I can remember the day we met with Mark in his office – it smelled like old books. The whole building did really. It was an older facility and our church was renting space from an already established church within the community.
Mark knew our story, so it felt natural to seek counseling from him. He showed compassion toward us when we shared our hurt from the previous church. He even shared his own struggle. He told us that he had planted this church because of that struggle.
Both Mark’s previous pastor and our former pastor seemed to be tyrants that got clouded by church attendance numbers and growth. Or at least that is what Mark told us.
So, Mark felt safe. We shared those vulnerable stories that had led us here, why would he not be safe?
When we met with Mark for counseling, I can remember thinking things are going to turn around. He will give us tools to communicate better. I knew WE had to do the work. Mark was just there to give us the tools.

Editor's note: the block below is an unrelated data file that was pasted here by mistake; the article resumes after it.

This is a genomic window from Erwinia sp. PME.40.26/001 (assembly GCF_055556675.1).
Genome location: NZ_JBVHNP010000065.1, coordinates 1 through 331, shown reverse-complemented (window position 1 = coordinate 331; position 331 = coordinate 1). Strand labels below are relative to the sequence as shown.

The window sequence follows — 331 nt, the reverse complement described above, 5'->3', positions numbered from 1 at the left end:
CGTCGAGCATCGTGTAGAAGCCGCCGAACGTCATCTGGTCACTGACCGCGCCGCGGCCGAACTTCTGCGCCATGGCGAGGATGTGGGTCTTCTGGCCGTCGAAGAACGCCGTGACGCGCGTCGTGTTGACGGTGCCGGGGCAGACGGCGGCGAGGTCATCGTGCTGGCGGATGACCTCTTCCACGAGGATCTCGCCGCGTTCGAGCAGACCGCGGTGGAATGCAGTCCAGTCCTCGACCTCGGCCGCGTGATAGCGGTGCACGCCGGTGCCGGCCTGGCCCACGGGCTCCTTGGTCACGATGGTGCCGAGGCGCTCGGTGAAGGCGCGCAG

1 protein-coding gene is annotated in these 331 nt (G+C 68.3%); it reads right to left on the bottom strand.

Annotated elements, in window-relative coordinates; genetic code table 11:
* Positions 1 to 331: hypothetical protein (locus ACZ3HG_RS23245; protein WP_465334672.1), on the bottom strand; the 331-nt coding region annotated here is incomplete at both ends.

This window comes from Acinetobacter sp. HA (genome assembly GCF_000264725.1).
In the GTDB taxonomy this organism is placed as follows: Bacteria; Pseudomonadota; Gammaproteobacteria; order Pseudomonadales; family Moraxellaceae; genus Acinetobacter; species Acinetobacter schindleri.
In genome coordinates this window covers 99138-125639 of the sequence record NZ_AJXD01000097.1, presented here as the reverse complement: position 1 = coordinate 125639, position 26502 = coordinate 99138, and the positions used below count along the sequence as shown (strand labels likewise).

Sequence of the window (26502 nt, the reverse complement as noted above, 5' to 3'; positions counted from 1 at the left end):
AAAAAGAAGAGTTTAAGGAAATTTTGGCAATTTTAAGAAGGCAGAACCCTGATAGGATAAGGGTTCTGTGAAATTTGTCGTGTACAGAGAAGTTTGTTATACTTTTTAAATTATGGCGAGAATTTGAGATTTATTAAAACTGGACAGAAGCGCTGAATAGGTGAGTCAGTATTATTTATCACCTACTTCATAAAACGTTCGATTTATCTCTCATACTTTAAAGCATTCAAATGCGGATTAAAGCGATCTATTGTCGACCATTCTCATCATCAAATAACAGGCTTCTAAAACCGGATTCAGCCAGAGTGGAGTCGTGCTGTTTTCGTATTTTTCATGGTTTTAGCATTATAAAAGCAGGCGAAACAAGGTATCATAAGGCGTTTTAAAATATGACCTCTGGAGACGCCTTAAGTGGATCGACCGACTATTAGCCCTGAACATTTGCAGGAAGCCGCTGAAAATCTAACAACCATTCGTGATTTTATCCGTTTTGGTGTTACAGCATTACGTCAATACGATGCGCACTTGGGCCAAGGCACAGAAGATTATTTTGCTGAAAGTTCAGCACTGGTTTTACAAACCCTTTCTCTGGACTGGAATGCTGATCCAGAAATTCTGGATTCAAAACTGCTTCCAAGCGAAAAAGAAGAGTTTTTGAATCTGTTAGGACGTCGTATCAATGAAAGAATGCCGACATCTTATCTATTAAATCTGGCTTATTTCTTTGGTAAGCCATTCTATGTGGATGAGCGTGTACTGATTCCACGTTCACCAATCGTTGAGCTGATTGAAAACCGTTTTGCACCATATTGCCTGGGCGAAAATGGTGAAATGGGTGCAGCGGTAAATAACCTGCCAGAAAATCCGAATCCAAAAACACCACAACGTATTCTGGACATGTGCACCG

In part, Mark did this. He told us we needed to date more. (which was true) We needed to take time to communicate how one another was feeling. (very much on point) And we needed to be good examples for our children. (exactly)
These were all good things.
BUT then something happened. I started to tell Mark that I had a hard time sharing my feelings with Trevor. That he often responded in ways that left me feeling lost. Trevor had a temper. It was his go-to in stressful situations. (Praise GOD that he rarely responds this way now)
So, I thought by telling Mark about this he could give us some tools to communicate better with one another.